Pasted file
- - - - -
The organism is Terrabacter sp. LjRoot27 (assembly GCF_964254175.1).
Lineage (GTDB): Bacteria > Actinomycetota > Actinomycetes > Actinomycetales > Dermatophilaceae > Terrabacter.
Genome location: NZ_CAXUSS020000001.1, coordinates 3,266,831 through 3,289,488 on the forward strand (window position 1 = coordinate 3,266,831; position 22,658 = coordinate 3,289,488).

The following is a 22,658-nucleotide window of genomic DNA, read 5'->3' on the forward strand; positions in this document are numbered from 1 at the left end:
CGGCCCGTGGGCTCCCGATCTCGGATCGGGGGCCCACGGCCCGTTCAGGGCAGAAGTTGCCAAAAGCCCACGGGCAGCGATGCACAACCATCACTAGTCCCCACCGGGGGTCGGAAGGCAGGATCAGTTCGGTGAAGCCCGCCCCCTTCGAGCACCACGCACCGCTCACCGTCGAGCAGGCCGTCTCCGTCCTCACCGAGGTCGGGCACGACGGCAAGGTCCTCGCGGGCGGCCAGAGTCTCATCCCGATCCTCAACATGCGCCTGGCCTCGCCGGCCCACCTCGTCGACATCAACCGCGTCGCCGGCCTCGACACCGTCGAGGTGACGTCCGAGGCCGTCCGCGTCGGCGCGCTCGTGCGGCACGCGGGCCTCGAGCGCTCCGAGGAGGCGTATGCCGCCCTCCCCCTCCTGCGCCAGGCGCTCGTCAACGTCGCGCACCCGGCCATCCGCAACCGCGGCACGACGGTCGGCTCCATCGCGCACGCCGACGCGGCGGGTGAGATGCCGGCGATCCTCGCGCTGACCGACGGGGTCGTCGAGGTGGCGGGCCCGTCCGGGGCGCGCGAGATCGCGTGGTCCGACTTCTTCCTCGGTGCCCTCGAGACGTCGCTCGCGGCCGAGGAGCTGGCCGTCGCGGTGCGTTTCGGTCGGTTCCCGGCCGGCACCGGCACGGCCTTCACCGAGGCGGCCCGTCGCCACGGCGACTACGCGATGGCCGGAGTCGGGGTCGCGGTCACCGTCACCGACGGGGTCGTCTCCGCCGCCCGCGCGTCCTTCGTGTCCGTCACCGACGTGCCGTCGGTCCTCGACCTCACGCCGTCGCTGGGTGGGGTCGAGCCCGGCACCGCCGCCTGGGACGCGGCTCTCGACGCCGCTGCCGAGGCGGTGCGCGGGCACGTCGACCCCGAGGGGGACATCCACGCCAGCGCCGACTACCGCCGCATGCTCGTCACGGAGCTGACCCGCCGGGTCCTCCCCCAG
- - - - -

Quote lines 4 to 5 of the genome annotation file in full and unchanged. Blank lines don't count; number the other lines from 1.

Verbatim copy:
The following is a 22,658-nucleotide window of genomic DNA, read 5'->3' on the forward strand; positions in this document are numbered from 1 at the left end:
CGGCCCGTGGGCTCCCGATCTCGGATCGGGGGCCCACGGCCCGTTCAGGGCAGAAGTTGCCAAAAGCCCACGGGCAGCGATGCACAACCATCACTAGTCCCCACCGGGGGTCGGAAGGCAGGATCAGTTCGGTGAAGCCCGCCCCCTTCGAGCACCACGCACCGCTCACCGTCGAGCAGGCCGTCTCCGTCCTCACCGAGGTCGGGCACGACGGCAAGGTCCTCGCGGGCGGCCAGAGTCTCATCCCGATCCTCAACATGCGCCTGGCCTCGCCGGCCCACCTCGTCGACATCAACCGCGTCGCCGGCCTCGACACCGTCGAGGTGACGTCCGAGGCCGTCCGCGTCGGCGCGCTCGTGCGGCACGCGGGCCTCGAGCGCTCCGAGGAGGCGTATGCCGCCCTCCCCCTCCTGCGCCAGGCGCTCGTCAACGTCGCGCACCCGGCCATCCGCAACCGCGGCACGACGGTCGGCTCCATCGCGCACGCCGACGCGGCGGGTGAGATGCCGGCGATCCTCGCGCTGACCGACGGGGTCGTCGAGGTGGCGGGCCCGTCCGGGGCGCGCGAGATCGCGTGGTCCGACTTCTTCCTCGGTGCCCTCGAGACGTCGCTCGCGGCCGAGGAGCTGGCCGTCGCGGTGCGTTTCGGTCGGTTCCCGGCCGGCACCGGCACGGCCTTCACCGAGGCGGCCCGTCGCCACGGCGACTACGCGATGGCCGGAGTCGGGGTCGCGGTCACCGTCACCGACGGGGTCGTCTCCGCCGCCCGCGCGTCCTTCGTGTCCGTCACCGACGTGCCGTCGGTCCTCGACCTCACGCCGTCGCTGGGTGGGGTCGAGCCCGGCACCGCCGCCTGGGACGCGGCTCTCGACGCCGCTGCCGAGGCGGTGCGCGGGCACGTCGACCCCGAGGGGGACATCCACGCCAGCGCCGACTACCGCCGCATGCTCGTCACGGAGCTGACCCGCCGGGTCCTCCCCCAG